TT Club: Improper Shipping of Li-Ion Batteries Puts Vessels at Risk

li ion batteries
A consignment of partially-burned lithium ion batteries in a container bound for a recycling center (USCG)

Published May 1, 2022 11:45 PM by The Maritime Executive

The international insurer TT Club is calling for increased vigilance in shipments of lithium batteries to help curb a troubling increase in cargo fires.

Recently, the air transport industry revised regulatory restrictions on the carriage of lithium batteries, which took effect on April 1. This may result in greater volumes of being transported by sea, the club warned, creating more risk for maritime commerce.

TT Club Risk Management Director Peregrine Storrs-Fox also believes there is a small minority of shippers who appear to be intent on avoiding compliance with the rules for this cargo, to the detriment of other shippers.

Lithium batteries have to be certified before shipment. This involves a series of rigorous tests performed by an approved independent laboratory, mainly to ensure they can withstand everyday use and transport. The responsibility for testing falls on the shipper and the manufacturer.

However, due to a sharp rise in demand, substandard and untested batteries have become commonplace. In particular, e-commerce platforms are enabling a global trade of these potentially lethal products, often by circumventing global standards and regulations.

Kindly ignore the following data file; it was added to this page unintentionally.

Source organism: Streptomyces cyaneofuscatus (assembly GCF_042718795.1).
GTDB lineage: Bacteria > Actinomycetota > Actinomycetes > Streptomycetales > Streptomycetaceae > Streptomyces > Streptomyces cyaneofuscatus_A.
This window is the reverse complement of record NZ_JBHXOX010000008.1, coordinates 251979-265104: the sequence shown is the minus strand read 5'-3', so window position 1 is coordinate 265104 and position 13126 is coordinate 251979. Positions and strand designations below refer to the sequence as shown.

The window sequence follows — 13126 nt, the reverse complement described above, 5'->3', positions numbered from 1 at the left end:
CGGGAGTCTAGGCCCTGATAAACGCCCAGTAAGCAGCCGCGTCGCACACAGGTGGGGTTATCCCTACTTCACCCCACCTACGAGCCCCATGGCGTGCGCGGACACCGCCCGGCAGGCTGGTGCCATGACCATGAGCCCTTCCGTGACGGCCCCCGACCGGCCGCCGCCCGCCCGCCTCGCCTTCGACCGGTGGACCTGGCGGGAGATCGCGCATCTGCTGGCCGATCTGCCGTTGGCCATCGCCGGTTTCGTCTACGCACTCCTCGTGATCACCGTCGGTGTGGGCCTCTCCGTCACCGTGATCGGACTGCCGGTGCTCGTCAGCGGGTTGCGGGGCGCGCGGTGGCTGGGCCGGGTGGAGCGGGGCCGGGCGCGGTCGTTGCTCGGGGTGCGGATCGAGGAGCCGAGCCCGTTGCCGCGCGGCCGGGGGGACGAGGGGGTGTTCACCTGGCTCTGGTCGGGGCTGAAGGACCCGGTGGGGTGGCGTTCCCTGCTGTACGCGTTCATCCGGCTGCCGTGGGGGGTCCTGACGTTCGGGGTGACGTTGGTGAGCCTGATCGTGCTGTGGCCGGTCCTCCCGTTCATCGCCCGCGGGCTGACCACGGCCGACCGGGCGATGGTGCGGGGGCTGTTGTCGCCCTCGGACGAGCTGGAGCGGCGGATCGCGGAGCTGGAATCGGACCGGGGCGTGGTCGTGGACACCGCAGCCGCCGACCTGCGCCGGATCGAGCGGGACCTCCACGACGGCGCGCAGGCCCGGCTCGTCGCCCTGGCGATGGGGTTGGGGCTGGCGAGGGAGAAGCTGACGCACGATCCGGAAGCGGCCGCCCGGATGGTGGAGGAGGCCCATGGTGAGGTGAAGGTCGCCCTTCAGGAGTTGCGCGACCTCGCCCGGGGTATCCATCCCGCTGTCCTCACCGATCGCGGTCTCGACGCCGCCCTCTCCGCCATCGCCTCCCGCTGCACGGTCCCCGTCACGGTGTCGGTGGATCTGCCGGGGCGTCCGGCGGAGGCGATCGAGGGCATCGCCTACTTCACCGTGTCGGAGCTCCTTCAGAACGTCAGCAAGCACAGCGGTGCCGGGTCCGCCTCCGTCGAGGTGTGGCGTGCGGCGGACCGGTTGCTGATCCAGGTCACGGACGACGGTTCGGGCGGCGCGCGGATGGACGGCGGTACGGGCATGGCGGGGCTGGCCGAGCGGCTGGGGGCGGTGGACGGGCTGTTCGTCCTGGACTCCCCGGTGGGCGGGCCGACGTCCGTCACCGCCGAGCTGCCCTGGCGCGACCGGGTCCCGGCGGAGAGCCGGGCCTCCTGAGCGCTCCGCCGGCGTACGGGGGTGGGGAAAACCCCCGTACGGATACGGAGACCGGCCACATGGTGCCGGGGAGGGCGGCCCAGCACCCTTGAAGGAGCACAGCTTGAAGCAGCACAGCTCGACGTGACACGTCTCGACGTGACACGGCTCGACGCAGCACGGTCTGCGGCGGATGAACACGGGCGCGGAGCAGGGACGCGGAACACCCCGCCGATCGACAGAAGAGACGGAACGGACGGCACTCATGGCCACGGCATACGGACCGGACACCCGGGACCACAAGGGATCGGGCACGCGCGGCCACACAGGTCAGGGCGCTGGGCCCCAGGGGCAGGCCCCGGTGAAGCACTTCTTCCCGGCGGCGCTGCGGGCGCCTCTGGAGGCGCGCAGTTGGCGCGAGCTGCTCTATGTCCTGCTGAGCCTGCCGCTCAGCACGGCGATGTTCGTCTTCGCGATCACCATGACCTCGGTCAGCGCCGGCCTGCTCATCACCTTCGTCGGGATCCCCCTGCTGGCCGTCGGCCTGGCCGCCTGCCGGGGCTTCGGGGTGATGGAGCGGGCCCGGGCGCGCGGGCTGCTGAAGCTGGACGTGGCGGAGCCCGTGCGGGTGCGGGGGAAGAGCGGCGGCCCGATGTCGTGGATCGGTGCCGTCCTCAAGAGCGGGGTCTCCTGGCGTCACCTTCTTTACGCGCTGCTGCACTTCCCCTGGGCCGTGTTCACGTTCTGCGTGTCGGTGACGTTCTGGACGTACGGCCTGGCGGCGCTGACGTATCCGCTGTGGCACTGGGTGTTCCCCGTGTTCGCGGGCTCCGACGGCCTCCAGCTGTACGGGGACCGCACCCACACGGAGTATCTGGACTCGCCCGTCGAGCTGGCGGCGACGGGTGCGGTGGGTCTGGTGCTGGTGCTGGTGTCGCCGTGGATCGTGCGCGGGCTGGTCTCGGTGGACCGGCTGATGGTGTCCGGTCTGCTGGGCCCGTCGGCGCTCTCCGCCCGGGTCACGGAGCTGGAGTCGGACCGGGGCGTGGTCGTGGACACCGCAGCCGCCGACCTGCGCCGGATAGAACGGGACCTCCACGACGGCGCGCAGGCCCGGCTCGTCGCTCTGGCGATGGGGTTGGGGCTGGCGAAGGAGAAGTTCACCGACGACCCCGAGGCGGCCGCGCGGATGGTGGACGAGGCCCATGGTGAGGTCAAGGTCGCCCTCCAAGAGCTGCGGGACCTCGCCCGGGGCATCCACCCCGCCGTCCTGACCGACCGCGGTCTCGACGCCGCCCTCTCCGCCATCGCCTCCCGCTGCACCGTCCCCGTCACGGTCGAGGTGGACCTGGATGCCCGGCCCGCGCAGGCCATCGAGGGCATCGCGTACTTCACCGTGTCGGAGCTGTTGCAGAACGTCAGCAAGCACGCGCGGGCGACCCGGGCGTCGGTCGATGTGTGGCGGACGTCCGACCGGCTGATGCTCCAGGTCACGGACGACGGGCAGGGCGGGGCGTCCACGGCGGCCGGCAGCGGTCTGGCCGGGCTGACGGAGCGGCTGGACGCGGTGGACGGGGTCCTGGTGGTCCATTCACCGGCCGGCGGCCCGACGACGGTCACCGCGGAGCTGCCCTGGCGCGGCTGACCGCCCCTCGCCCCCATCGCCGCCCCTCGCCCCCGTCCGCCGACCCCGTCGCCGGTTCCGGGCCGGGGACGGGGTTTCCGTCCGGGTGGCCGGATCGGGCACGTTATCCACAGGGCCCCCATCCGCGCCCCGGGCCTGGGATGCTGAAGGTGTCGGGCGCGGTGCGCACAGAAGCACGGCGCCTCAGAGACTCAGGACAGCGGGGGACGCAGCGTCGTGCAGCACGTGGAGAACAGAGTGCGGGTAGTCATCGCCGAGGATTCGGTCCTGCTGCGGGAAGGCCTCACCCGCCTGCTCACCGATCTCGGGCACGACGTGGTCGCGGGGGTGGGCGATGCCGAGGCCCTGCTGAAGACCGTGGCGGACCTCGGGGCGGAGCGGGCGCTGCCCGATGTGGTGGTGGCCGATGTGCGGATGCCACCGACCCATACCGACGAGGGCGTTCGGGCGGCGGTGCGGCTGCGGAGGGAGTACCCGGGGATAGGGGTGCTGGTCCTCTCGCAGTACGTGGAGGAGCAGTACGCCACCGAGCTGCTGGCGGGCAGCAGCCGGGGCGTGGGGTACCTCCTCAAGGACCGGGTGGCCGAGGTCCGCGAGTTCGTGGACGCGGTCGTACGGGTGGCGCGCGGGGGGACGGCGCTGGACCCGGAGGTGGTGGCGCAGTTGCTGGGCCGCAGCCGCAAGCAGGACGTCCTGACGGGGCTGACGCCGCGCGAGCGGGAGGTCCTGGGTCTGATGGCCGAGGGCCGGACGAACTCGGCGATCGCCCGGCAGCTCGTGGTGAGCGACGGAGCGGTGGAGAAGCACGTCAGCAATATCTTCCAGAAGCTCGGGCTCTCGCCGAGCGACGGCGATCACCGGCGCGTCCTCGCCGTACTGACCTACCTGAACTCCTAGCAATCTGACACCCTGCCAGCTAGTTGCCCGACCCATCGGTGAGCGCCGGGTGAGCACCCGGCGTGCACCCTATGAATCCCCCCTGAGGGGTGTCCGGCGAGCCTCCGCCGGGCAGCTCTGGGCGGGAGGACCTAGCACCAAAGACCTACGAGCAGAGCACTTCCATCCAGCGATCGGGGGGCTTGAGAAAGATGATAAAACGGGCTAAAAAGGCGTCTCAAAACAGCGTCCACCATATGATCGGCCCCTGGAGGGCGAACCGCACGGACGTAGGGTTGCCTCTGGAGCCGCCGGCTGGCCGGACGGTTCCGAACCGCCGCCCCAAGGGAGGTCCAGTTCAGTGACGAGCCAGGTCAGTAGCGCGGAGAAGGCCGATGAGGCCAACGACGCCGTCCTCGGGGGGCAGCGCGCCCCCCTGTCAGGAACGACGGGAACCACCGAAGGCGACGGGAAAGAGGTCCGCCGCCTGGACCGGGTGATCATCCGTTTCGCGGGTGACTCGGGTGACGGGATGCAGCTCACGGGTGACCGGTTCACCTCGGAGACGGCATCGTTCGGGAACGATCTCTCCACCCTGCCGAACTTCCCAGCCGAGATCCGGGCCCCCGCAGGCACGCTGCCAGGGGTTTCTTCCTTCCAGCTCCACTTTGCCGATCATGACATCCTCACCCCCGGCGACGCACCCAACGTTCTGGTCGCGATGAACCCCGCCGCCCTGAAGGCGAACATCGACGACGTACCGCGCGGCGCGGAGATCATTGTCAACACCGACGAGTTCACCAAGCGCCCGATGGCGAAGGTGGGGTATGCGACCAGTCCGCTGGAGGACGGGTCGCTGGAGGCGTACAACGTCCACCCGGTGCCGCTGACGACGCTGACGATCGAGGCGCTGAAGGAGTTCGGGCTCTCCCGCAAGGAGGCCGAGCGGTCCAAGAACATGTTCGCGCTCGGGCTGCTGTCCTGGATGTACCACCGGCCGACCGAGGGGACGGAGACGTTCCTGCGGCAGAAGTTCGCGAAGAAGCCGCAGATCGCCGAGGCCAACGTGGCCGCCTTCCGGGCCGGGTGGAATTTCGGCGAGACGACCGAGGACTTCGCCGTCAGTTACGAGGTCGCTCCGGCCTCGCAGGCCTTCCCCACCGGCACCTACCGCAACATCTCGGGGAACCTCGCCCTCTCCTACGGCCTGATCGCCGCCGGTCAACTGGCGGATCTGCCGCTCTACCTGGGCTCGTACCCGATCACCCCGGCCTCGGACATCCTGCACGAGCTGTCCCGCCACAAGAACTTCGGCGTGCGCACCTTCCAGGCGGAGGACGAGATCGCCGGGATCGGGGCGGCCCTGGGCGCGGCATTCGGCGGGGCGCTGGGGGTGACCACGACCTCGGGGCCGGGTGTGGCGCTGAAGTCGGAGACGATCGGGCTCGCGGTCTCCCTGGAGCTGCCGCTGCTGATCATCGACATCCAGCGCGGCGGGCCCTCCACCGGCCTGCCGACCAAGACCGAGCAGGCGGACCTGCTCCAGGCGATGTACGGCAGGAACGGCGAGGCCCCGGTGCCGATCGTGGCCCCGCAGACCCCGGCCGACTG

Notably, care must be taken when dealing with reverse logistics of the lithium batteries - damaged or faulty units that are being returned or are headed for recycling - as they present the most supply chain risk.

Unfortunately, fires fueled by lithium-ion batteries pose a serious danger to the vessel and the crew. They are difficult to extinguish and may create an explosion risk.

“Once lithium batteries are placed into the intermodal supply chain, there is little opportunity for the cargo to be checked, visually or otherwise to verify compliance. Due diligence into the origin of manufacturers and integrity of the shipper instigating the move of these potentially lethal power sources is critical,” concluded Storrs-Fox.